The Oregon Department of Fish and Wildlife has issued a warning to mountain bikers on Mount Hood’s Sandy Ridge Trail System to be aware that cougars are in the area.

Oregon Live reports the a pair of encounters sparked the warning. The first happened on May 31st when a mountain biker was briefly chased by a cougar on the lower portion of the Hide and Seek Trail.

The second sighting occurred on June 2nd near the kiosk on the upper end of the Hide and Seek Trail. In this incident the big cat did not make any aggressive moves, nor did it vacate the area immediately.

More reports of cougar run-ins came in response to ODFW’s Facebook post. A third mountain biker reported being chased by a cougar in the same area Friday and another reported spotting a cougar at the nearby Faraday Dam outside Estacada.

Here’s the warning issued by the ODFW:

On Wednesday, ODFW received a report of a cougar chasing a mountain biker briefly on the lower portion of the Hide & Seek trail on the Sandy Ridge Trail system. On Friday, June 2, there was another report of a cougar sighting by a mountain biker near the kiosk at upper Hide & Seek. The cat did not act aggressively but did not immediately leave the area. Here are some things to remember when recreating in cougar country.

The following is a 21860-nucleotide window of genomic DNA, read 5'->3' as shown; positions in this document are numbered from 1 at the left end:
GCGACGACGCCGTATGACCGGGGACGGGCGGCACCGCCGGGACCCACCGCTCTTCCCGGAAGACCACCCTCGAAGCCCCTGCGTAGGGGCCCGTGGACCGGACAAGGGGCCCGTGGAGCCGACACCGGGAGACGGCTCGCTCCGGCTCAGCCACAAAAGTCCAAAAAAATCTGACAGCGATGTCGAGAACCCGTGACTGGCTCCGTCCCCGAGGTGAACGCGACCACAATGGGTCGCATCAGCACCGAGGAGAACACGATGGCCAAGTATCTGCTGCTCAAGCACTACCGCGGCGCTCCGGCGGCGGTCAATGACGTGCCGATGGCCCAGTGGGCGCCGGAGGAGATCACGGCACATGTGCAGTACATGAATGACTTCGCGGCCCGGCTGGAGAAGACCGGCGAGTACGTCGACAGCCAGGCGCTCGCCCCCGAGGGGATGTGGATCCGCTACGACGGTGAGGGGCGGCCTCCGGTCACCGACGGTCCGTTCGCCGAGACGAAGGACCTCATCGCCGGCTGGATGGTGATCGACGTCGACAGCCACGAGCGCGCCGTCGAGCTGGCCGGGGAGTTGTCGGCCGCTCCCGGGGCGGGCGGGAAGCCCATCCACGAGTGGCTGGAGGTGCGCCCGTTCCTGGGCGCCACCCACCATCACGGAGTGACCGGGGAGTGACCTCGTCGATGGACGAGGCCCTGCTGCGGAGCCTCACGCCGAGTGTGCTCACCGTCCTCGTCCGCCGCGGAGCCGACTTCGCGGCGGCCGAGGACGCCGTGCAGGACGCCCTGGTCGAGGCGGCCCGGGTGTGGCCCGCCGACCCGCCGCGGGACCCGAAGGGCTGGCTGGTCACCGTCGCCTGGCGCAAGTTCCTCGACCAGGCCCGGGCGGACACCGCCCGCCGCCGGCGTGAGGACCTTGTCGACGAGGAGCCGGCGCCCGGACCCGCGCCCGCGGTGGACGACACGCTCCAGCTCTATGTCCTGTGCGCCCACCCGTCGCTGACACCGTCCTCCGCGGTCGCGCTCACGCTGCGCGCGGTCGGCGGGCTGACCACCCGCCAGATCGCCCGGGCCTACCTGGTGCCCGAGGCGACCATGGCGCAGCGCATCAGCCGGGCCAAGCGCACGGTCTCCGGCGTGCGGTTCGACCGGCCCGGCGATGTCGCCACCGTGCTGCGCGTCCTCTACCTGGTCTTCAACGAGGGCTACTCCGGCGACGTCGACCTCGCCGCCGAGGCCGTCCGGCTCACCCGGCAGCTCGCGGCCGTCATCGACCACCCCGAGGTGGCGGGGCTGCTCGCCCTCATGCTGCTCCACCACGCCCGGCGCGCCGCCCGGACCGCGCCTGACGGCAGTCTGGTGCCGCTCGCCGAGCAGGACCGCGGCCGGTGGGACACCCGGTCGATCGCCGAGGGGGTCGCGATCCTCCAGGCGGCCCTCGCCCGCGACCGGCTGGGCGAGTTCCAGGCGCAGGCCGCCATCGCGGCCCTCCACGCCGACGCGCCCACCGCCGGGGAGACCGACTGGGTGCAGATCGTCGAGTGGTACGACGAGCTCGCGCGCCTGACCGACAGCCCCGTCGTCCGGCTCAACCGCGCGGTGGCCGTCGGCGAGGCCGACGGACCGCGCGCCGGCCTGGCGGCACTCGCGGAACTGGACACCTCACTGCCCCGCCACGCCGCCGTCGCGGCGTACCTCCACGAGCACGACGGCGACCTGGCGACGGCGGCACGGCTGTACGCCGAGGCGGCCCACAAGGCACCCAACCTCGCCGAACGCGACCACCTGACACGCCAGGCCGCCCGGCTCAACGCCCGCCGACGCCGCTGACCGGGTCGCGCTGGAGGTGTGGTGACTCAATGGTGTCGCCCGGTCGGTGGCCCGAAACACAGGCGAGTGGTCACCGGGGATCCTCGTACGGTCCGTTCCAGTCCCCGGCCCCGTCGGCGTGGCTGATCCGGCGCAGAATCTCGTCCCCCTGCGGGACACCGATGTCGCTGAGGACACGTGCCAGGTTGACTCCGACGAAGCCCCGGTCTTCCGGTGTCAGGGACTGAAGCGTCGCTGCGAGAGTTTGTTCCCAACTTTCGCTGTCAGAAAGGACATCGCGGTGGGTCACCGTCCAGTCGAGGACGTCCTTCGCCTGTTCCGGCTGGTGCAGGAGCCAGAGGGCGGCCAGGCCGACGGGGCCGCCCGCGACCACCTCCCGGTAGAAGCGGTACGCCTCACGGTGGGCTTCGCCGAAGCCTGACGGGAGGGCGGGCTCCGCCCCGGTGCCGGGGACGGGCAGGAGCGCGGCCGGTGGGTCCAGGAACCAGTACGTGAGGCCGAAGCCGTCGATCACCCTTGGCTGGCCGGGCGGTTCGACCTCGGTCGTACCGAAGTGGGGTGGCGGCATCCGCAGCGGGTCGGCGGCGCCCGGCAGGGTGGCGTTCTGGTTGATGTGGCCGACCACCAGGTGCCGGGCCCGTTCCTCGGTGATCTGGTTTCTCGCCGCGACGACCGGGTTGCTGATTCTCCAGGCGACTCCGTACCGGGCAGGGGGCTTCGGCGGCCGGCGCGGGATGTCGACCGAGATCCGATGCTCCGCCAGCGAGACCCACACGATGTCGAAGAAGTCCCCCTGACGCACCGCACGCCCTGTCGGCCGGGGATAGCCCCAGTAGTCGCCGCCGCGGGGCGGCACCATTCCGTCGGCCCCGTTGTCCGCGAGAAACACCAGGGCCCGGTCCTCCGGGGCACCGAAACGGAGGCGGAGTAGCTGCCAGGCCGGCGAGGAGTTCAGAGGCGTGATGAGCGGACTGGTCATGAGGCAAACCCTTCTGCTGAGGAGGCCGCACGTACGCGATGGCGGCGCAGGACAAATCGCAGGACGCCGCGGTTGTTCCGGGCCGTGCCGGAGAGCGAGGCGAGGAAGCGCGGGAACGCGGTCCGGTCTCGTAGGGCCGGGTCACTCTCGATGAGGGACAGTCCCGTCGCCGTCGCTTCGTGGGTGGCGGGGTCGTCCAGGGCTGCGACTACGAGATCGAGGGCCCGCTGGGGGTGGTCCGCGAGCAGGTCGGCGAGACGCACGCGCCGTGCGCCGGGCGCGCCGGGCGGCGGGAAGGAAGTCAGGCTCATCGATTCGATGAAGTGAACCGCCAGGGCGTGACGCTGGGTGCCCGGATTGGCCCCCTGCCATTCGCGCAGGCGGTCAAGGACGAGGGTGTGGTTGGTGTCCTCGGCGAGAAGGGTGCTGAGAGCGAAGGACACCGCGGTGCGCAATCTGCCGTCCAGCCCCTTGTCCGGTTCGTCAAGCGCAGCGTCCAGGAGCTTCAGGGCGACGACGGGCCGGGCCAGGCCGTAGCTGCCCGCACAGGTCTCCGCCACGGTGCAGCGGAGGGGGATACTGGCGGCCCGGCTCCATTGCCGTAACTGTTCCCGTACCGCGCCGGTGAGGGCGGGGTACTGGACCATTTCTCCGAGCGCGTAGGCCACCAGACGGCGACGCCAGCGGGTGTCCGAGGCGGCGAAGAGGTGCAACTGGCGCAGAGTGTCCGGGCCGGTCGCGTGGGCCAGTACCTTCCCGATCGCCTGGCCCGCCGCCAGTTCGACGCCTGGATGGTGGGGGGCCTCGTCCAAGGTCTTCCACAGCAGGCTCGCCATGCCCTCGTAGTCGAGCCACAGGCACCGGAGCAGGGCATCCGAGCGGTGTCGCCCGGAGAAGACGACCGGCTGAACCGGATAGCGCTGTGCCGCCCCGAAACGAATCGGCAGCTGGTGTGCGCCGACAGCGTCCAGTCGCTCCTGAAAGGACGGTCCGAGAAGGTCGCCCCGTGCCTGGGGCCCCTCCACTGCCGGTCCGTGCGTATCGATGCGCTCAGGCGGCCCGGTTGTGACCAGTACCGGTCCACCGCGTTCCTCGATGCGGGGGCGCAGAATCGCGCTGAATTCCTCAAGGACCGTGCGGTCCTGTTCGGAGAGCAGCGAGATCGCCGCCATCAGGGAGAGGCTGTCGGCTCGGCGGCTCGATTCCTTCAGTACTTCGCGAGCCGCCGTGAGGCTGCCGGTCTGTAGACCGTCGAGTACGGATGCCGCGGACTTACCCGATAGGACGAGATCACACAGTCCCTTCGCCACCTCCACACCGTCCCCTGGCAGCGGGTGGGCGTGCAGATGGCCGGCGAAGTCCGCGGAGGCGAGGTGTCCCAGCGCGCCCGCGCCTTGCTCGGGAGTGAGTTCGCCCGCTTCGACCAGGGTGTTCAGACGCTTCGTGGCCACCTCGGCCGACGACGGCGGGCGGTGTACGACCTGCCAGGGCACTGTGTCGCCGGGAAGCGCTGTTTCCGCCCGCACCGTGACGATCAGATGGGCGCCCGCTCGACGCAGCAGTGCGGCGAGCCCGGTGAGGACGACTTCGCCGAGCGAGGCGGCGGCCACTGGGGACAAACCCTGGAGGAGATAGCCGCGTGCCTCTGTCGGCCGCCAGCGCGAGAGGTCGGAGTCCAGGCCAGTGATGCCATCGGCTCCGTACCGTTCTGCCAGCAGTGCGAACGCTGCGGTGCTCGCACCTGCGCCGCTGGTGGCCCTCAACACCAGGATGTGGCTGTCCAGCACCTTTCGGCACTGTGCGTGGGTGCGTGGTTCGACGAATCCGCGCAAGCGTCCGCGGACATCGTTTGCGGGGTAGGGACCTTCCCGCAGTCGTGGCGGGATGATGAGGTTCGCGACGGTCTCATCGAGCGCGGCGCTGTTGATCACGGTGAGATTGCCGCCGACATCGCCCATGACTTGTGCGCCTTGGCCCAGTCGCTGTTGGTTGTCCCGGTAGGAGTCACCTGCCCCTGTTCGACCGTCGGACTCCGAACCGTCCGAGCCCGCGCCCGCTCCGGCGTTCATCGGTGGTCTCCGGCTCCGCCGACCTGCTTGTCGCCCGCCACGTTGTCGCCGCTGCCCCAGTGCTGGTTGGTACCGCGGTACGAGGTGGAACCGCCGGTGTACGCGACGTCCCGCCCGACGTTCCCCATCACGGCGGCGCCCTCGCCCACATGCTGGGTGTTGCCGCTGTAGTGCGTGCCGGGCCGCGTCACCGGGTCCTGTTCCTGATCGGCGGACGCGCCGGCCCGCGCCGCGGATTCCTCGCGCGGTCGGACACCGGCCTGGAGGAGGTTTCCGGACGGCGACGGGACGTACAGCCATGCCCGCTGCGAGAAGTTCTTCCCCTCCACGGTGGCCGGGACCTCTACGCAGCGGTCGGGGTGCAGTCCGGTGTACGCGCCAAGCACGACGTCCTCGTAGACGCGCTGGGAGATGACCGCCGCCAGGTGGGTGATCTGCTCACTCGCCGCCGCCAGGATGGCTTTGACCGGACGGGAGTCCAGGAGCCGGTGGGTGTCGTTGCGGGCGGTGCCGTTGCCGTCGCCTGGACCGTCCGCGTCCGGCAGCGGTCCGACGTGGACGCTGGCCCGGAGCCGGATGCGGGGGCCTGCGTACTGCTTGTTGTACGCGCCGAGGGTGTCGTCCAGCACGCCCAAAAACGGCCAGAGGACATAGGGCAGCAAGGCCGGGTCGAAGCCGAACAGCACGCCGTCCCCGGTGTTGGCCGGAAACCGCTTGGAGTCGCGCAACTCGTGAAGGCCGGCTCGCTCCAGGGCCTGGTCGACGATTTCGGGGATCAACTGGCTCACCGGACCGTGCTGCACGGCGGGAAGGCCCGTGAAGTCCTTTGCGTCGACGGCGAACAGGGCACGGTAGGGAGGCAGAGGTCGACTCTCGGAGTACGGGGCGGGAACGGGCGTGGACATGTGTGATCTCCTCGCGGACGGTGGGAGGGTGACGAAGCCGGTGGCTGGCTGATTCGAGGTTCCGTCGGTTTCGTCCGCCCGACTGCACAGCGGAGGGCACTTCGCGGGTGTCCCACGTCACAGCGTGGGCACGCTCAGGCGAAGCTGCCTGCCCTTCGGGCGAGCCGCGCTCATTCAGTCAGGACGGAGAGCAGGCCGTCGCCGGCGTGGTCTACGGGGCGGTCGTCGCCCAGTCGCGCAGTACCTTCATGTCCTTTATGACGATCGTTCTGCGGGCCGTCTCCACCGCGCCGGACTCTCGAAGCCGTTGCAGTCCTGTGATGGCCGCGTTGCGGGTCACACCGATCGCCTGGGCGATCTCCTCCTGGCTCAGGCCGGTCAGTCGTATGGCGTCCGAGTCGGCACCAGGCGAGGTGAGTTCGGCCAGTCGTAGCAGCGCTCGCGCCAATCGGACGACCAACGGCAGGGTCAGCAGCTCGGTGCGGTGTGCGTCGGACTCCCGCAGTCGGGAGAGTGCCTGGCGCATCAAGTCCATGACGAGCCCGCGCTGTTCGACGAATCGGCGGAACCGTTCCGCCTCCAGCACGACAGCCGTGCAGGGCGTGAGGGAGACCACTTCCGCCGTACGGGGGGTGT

• Be aware of your surroundings at all times.
• Leave your dog at home or keep it on a leash. Pets running free may lead a cougar back to you.
• Hike or bike in groups. Make noise to alert wildlife of your presence.
• Keep children close to you. Teach them about wildlife.
• Carry deterrent spray.
• Be cautious at dusk and dawn.
• Never feed any wildlife. Prey attracts predators.
• Do not approach any wildlife; stay at least 100 yards away.
• Steer clear of baby wildlife. Mother is likely nearby.
• Be alert when sitting quietly or stopping to rest.
• Be especially alert at dawn and dusk when cougars are most active.
• Be aware that animal calls and animal kills can attract a cougar.
If You Encounter a Cougar
• Cougars often will retreat if given the opportunity. Leave the animal a way to escape.
• Stay calm and stand your ground.
• Maintain direct eye contact.
• Pick up children, but do so without bending down or turning your back on the cougar.
• Back away slowly.
• Do not run or ride quickly away. Running or riding can trigger a chase response in cougars, which could lead to an attack.
• Raise your voice and speak firmly.
• If the cougar seems aggressive, raise your arms to make yourself look larger and clap your hands. Keep your bike between you and the cougar.
• If in the very unusual event that a cougar attacks you, fight back with rocks, sticks, bear or pepper spray, tools or any items available
Here’s a quick video of the Sandy Ridge Trail System. Looks incredible.
images from Wikipedia & ODFW Facebook

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